By Barbie Porter

Editor, Frazee-Vergas Forum

For many, spring conjures up images of buds appearing on trees that may transform into fruit. For others, visions of dirt under the fingernails, and soon-to-be vegetables in a bed of soil appear. 

Regardless if the crop is fruit or vegetable, Tom Meinhover of Grass Roots, is hoping to provide the trees, plants or inspiration gardeners are looking for this spring.

The 76-year-old offers a full range of plants and fruit bearing trees and bushes, as well as 170 different herbs at his business, Grass Roots. The greenhouse is located at 34830 447th Ave. in Ottertail. 

Gardening has become a popular pastime for many in the Midwest. As people become aware of foods with high pesticide residue, the go-to plants for the season sometimes coincide with the Dirty Dozen list.

“People learn that many of the dirty foods are things we eat daily,” Meinhover said, noting strawberries and apples are the most common repeat offenders.

The Environmental Working Group (EWG) creates a list of fruits and vegetables that have the most pesticide residue and another for the least. The non-profit group specializes in research in agricultural subsidies, toxic chemicals, drinking water pollutants, and corporate accountability.  

In March EWG released the Dirty Dozen and Clean 15 for 2021.   

The items on the Dirty Dozen included:  strawberries, spinach,  kale/collard and mustard greens, nectaries, apples, grapes, cherries, peaches, pears, bell and hot peppers, celery and tomatoes.

“When people ask what they should grow, I tell them grow one of those,” he said.

The items on the Clean 15 list included: avocados, sweet corn, pineapple, onions, papaya, sweet peas (frozen), egg plant, asparagus, broccoli, cabbage, kiwi, cauliflower, mushrooms, honeydew melon and cantaloupe.  

Meinhover has plenty of gardening knowledge, but recommended those just getting started in gardening seek advice from a grandparent or parent first. If one is still stumped, or from a family that has never gardened, he welcomes visitors to stop by for a chat and friendly advice.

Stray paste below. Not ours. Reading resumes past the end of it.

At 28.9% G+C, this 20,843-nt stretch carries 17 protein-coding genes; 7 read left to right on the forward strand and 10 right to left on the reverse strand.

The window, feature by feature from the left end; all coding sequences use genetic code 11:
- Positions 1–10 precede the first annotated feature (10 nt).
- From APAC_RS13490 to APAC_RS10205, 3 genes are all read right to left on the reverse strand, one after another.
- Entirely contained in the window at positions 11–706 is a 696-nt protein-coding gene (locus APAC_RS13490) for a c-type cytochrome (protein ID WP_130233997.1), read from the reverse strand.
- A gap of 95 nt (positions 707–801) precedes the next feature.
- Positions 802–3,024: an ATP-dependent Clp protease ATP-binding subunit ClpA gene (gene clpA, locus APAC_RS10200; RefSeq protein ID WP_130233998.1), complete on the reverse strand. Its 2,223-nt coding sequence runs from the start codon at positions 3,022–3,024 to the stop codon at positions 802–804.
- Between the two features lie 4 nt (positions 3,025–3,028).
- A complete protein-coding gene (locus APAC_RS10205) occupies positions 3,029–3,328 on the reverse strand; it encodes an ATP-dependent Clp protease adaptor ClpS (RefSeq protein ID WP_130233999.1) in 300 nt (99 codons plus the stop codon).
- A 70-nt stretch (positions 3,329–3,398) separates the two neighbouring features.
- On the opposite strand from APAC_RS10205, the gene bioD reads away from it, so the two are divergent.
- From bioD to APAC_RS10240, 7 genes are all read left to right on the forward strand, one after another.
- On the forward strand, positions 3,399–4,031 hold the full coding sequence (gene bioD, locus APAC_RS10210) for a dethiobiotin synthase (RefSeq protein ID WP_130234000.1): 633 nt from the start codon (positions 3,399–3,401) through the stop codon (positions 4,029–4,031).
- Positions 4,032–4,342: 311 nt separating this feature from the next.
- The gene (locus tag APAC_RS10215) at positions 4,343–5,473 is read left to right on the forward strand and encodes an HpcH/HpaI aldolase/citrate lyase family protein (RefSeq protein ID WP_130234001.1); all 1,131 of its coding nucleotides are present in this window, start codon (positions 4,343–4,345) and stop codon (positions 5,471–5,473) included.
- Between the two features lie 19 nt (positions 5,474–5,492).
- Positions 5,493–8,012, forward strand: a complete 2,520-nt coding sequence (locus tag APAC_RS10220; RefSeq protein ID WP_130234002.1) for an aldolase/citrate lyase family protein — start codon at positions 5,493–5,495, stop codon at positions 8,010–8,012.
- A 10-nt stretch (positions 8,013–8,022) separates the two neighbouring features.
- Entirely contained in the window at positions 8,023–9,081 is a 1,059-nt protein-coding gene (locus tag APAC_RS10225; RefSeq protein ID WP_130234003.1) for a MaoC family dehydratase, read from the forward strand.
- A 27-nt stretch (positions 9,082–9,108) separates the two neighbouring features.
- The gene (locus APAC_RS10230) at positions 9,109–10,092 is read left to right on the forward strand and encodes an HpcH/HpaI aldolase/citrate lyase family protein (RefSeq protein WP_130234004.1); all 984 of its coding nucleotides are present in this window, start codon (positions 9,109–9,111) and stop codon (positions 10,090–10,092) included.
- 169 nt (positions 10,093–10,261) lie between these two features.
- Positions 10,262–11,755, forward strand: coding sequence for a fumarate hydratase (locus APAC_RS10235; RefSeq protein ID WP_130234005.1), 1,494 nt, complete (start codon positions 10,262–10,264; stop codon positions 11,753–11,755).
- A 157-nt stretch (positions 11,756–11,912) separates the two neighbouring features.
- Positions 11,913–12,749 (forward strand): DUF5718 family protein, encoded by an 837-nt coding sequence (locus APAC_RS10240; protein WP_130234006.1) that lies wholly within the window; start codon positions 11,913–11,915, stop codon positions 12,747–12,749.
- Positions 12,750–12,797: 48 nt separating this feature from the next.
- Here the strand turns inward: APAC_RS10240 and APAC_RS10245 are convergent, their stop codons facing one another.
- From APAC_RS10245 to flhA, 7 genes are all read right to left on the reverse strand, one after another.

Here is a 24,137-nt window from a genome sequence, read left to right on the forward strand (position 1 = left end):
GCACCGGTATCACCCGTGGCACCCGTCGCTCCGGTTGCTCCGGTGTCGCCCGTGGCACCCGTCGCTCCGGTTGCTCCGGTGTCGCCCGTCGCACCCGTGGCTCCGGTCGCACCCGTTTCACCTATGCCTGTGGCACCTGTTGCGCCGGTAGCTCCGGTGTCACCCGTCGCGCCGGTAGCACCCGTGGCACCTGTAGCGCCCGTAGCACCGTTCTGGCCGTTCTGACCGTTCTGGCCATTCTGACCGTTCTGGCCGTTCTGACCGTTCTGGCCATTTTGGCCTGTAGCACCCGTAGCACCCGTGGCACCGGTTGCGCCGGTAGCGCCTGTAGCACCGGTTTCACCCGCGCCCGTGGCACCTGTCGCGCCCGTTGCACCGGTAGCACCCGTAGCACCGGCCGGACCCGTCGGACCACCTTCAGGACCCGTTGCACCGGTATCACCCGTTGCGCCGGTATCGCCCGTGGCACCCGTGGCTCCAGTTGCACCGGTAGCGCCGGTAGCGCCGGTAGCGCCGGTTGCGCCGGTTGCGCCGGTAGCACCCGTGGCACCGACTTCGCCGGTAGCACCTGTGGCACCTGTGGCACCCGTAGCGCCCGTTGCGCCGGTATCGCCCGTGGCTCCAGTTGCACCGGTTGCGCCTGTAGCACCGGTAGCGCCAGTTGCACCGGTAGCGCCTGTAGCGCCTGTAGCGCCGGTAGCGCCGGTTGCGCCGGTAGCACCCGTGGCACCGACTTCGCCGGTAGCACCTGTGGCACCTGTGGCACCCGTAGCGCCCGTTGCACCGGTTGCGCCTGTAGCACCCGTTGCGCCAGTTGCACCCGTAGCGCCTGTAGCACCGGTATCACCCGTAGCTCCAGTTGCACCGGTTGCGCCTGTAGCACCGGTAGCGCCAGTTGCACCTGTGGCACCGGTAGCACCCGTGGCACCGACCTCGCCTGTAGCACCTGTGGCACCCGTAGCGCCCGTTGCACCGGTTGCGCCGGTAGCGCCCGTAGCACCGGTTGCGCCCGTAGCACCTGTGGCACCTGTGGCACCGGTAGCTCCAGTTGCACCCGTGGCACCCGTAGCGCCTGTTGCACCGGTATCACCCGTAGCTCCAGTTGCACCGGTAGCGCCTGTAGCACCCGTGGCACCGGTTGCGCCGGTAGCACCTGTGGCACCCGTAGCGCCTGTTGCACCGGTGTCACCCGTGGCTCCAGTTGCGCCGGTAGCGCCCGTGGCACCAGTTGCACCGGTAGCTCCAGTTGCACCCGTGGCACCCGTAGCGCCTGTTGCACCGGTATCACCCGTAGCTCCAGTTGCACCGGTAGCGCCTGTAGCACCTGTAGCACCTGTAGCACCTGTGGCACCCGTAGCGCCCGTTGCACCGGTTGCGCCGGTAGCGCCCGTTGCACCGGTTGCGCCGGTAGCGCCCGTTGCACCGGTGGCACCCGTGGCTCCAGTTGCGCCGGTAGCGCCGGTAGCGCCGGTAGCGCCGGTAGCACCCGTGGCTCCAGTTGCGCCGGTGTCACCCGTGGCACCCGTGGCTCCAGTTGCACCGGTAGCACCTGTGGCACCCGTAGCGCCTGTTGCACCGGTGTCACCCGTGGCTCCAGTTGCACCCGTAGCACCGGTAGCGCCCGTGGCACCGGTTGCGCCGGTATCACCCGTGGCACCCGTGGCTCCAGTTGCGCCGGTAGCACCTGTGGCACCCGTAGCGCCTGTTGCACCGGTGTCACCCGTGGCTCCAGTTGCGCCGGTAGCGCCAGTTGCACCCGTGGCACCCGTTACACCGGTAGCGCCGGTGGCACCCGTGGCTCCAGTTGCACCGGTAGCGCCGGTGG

Meinhover also makes getting into gardening easy by providing starter plants, all of which are grown from seedlings by the Grass Roots crew.   

“We grow everything ourselves and generate about 40,000 plants,” he said. “Every plant is clean food, safe and no use of unnecessary chemicals.”

Year-round greenhouses changed the face of 

gardening in the Midwest

The 1962 Perham High School graduate went on to earn a teaching degree at Moorhead State. After graduating college, he put his degree to practice by joining the Peace Corps. He spent three years in the jungles of Borneo where he taught English to children.

“After being outside, working inside didn’t work for me,” he said. 

He began learning about horticulture and with it found a new career. Meinhover attended classes to learn about best practices. 

Being in northern Minnesota, the growing season was limited. However, that reality altered after working with professor Paul Read at the University of Minnesota. A year-round greenhouse was developed, which  extend the growing season. Meinhover became educated on the green house system and opened one in the Alexandria, Minn. area.  

In 1974, Meinhover  moved back to Perham with is wife Debbie Gluesing so he could be closer to his aging father. He  was 25-years-old then, and shortly after his return to Perham he opened Grass Roots.  

His wife was also one of the first women in Perham to own a business when she opened Gluesing Sales in the 1970s, he said. The Perham business (which also has a show room in the Twin Cities) has been handed down to the next generation, Meinhover’s daughter, Katie. 

“Perham is a successful community, I think, because a lot of Baby Boomers came back to Perham because we liked growing up here,” he said. “Now those businesses contribute to the success of the business community.”